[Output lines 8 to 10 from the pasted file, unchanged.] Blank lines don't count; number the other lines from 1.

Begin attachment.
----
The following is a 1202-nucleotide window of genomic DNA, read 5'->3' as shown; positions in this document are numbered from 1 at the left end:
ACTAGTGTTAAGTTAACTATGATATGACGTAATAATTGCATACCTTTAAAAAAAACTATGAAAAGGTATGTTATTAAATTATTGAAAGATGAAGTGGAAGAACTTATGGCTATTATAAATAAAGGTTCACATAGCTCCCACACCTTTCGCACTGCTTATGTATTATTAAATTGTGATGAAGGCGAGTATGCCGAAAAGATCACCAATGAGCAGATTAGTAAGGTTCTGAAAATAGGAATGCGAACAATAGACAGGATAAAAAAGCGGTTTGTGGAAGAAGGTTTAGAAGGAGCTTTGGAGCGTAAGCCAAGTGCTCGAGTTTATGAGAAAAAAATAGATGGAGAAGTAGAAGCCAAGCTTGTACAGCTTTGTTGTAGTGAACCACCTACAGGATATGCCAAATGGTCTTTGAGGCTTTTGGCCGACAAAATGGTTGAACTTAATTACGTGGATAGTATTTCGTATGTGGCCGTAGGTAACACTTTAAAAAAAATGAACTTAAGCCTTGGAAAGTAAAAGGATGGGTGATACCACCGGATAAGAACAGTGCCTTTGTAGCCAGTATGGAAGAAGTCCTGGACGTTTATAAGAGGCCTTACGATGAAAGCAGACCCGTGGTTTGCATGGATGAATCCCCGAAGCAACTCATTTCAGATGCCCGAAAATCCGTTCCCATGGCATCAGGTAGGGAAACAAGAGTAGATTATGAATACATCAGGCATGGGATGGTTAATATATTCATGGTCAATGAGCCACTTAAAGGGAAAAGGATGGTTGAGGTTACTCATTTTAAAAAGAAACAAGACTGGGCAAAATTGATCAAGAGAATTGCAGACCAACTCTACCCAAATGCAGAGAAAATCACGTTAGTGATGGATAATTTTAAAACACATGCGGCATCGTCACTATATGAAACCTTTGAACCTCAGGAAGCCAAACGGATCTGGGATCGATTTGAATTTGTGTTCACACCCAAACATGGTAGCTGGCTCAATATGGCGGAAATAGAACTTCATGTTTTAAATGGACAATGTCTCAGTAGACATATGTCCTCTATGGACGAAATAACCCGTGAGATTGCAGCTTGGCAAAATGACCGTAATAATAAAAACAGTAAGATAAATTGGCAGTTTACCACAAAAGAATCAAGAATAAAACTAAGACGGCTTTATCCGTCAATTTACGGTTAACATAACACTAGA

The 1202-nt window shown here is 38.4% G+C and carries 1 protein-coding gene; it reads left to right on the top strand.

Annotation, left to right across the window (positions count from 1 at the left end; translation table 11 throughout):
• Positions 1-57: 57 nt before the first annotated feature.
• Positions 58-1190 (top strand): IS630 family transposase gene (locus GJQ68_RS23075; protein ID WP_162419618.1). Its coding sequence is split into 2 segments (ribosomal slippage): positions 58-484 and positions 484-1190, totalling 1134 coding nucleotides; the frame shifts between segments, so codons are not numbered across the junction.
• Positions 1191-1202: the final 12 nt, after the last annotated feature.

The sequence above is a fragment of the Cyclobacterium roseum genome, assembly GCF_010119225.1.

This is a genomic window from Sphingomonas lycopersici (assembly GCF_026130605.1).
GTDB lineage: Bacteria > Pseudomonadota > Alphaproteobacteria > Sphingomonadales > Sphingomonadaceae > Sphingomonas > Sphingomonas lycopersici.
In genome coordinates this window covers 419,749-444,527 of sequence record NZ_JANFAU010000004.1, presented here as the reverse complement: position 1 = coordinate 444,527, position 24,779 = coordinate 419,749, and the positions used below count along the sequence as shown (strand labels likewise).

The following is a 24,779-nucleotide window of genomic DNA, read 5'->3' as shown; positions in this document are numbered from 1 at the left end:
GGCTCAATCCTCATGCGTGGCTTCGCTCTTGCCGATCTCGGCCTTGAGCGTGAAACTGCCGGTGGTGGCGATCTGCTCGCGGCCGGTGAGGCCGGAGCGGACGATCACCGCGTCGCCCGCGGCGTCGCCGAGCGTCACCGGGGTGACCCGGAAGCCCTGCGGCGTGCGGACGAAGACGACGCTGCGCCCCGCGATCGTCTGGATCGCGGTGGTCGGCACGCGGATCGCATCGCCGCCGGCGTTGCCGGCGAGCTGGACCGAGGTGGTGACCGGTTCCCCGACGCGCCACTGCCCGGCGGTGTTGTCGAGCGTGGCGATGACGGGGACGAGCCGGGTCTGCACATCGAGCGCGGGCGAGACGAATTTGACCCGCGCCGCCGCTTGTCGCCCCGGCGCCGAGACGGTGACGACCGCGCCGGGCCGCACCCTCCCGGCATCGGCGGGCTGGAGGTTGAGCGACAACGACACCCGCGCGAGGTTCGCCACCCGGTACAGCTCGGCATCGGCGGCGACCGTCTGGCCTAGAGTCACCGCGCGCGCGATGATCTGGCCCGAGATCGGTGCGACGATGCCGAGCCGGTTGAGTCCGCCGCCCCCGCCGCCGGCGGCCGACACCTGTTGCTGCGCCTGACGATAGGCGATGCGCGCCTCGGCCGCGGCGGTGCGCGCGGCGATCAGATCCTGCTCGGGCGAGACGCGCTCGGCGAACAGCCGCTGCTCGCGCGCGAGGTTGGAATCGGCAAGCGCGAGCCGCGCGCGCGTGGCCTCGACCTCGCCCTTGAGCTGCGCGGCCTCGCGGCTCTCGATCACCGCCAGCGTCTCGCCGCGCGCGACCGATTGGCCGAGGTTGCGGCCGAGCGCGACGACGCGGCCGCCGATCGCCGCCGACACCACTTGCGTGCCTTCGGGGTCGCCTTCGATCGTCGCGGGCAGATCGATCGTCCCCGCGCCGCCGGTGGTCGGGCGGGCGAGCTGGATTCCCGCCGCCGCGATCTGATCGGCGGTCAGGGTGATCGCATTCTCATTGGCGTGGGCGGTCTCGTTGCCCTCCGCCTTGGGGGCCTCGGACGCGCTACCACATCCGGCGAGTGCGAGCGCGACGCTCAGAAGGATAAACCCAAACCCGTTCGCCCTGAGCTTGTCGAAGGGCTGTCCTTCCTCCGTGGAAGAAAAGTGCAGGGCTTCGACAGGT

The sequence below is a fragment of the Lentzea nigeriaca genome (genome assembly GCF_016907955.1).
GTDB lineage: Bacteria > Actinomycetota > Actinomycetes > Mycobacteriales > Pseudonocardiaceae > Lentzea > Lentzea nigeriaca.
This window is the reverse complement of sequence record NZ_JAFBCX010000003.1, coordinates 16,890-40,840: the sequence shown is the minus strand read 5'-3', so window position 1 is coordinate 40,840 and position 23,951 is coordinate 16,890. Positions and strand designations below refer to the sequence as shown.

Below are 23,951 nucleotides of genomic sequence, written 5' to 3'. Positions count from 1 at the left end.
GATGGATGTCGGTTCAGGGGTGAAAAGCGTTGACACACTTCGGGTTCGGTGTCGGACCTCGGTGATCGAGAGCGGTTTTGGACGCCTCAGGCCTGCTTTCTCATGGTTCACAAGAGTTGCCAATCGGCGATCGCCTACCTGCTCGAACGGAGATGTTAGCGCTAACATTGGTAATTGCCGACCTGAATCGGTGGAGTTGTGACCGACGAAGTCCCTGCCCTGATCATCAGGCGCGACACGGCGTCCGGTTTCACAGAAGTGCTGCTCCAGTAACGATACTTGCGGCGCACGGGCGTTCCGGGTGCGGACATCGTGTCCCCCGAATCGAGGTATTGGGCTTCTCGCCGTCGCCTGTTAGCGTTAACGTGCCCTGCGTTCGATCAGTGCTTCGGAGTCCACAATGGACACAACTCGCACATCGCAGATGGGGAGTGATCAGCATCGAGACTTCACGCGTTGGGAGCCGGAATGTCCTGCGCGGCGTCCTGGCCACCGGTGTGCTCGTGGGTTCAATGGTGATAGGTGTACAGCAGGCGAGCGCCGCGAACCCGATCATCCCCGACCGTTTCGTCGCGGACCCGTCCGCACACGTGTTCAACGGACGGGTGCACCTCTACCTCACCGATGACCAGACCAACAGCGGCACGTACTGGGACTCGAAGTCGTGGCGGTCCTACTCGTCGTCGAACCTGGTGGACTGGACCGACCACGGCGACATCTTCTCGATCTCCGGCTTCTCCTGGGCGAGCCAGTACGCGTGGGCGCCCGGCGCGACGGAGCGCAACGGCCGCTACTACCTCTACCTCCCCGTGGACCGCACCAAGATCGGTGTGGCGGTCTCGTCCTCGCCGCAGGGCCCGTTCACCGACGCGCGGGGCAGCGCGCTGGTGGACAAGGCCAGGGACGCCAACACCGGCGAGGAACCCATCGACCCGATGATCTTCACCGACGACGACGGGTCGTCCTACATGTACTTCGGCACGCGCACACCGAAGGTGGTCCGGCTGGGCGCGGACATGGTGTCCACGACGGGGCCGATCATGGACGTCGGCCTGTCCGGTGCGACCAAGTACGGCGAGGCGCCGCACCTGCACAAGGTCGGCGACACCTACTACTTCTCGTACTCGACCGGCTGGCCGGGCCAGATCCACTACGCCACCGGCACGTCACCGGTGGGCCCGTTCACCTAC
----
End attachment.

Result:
The sequence above is a fragment of the Cyclobacterium roseum genome, assembly GCF_010119225.1.

This is a genomic window from Sphingomonas lycopersici (assembly GCF_026130605.1).
GTDB lineage: Bacteria > Pseudomonadota > Alphaproteobacteria > Sphingomonadales > Sphingomonadaceae > Sphingomonas > Sphingomonas lycopersici.